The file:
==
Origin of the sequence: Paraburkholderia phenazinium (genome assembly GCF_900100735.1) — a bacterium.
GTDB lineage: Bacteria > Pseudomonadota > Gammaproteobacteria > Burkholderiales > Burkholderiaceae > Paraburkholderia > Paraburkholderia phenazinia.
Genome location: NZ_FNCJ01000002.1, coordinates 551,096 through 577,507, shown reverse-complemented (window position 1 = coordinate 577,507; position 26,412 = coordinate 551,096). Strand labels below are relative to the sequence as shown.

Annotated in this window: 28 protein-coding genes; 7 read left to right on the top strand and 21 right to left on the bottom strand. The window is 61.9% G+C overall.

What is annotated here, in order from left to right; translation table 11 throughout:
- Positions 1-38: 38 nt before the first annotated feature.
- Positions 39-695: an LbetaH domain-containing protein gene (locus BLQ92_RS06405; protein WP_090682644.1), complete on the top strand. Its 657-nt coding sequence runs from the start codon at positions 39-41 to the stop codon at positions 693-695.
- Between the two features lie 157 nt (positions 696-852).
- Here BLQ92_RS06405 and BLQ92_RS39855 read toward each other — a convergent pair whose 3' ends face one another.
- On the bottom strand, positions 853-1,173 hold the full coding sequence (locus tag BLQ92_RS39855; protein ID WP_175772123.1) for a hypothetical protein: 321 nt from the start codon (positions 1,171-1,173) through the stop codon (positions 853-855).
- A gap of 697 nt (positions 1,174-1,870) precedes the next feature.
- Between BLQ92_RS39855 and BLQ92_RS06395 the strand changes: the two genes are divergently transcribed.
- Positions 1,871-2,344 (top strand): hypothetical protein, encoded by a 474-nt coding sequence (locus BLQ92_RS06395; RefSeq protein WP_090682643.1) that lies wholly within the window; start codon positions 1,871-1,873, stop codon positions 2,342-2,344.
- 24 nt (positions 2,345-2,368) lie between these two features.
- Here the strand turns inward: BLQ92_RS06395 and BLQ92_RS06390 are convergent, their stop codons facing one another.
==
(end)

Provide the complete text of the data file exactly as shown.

Origin of the sequence: Paraburkholderia phenazinium (genome assembly GCF_900100735.1) — a bacterium.
GTDB lineage: Bacteria > Pseudomonadota > Gammaproteobacteria > Burkholderiales > Burkholderiaceae > Paraburkholderia > Paraburkholderia phenazinia.
Genome location: NZ_FNCJ01000002.1, coordinates 551,096 through 577,507, shown reverse-complemented (window position 1 = coordinate 577,507; position 26,412 = coordinate 551,096). Strand labels below are relative to the sequence as shown.

Annotated in this window: 28 protein-coding genes; 7 read left to right on the top strand and 21 right to left on the bottom strand. The window is 61.9% G+C overall.

What is annotated here, in order from left to right; translation table 11 throughout:
- Positions 1-38: 38 nt before the first annotated feature.
- Positions 39-695: an LbetaH domain-containing protein gene (locus BLQ92_RS06405; protein WP_090682644.1), complete on the top strand. Its 657-nt coding sequence runs from the start codon at positions 39-41 to the stop codon at positions 693-695.
- Between the two features lie 157 nt (positions 696-852).
- Here BLQ92_RS06405 and BLQ92_RS39855 read toward each other — a convergent pair whose 3' ends face one another.
- On the bottom strand, positions 853-1,173 hold the full coding sequence (locus tag BLQ92_RS39855; protein ID WP_175772123.1) for a hypothetical protein: 321 nt from the start codon (positions 1,171-1,173) through the stop codon (positions 853-855).
- A gap of 697 nt (positions 1,174-1,870) precedes the next feature.
- Between BLQ92_RS39855 and BLQ92_RS06395 the strand changes: the two genes are divergently transcribed.
- Positions 1,871-2,344 (top strand): hypothetical protein, encoded by a 474-nt coding sequence (locus BLQ92_RS06395; RefSeq protein WP_090682643.1) that lies wholly within the window; start codon positions 1,871-1,873, stop codon positions 2,342-2,344.
- 24 nt (positions 2,345-2,368) lie between these two features.
- Here the strand turns inward: BLQ92_RS06395 and BLQ92_RS06390 are convergent, their stop codons facing one another.